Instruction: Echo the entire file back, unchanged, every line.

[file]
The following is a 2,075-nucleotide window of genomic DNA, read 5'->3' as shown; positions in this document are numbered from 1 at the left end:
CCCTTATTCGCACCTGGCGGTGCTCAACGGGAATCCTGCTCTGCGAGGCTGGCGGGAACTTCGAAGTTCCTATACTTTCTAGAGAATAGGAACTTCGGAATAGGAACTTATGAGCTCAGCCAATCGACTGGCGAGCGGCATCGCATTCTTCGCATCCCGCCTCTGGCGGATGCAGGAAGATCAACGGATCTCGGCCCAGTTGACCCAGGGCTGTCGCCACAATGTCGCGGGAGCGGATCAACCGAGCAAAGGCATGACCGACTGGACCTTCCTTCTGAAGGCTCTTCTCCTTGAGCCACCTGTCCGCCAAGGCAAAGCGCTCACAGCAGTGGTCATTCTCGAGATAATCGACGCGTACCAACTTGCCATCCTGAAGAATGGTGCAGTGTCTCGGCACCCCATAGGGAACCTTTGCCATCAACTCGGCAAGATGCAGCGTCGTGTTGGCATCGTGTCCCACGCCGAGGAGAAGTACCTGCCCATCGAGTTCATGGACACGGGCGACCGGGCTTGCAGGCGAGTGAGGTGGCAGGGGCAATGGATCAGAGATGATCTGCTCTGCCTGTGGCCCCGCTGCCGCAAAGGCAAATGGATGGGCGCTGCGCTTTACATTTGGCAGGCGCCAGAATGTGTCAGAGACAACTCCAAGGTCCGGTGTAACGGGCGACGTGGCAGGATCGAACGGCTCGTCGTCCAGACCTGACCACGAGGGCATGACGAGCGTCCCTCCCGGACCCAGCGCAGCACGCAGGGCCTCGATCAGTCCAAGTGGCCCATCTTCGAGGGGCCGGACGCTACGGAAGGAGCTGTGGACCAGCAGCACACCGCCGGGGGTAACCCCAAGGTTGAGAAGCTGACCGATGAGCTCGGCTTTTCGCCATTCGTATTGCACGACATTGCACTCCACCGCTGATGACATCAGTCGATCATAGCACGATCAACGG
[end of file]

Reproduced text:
The following is a 2,075-nucleotide window of genomic DNA, read 5'->3' as shown; positions in this document are numbered from 1 at the left end:
CCCTTATTCGCACCTGGCGGTGCTCAACGGGAATCCTGCTCTGCGAGGCTGGCGGGAACTTCGAAGTTCCTATACTTTCTAGAGAATAGGAACTTCGGAATAGGAACTTATGAGCTCAGCCAATCGACTGGCGAGCGGCATCGCATTCTTCGCATCCCGCCTCTGGCGGATGCAGGAAGATCAACGGATCTCGGCCCAGTTGACCCAGGGCTGTCGCCACAATGTCGCGGGAGCGGATCAACCGAGCAAAGGCATGACCGACTGGACCTTCCTTCTGAAGGCTCTTCTCCTTGAGCCACCTGTCCGCCAAGGCAAAGCGCTCACAGCAGTGGTCATTCTCGAGATAATCGACGCGTACCAACTTGCCATCCTGAAGAATGGTGCAGTGTCTCGGCACCCCATAGGGAACCTTTGCCATCAACTCGGCAAGATGCAGCGTCGTGTTGGCATCGTGTCCCACGCCGAGGAGAAGTACCTGCCCATCGAGTTCATGGACACGGGCGACCGGGCTTGCAGGCGAGTGAGGTGGCAGGGGCAATGGATCAGAGATGATCTGCTCTGCCTGTGGCCCCGCTGCCGCAAAGGCAAATGGATGGGCGCTGCGCTTTACATTTGGCAGGCGCCAGAATGTGTCAGAGACAACTCCAAGGTCCGGTGTAACGGGCGACGTGGCAGGATCGAACGGCTCGTCGTCCAGACCTGACCACGAGGGCATGACGAGCGTCCCTCCCGGACCCAGCGCAGCACGCAGGGCCTCGATCAGTCCAAGTGGCCCATCTTCGAGGGGCCGGACGCTACGGAAGGAGCTGTGGACCAGCAGCACACCGCCGGGGGTAACCCCAAGGTTGAGAAGCTGACCGATGAGCTCGGCTTTTCGCCATTCGTATTGCACGACATTGCACTCCACCGCTGATGACATCAGTCGATCATAGCACGATCAACGG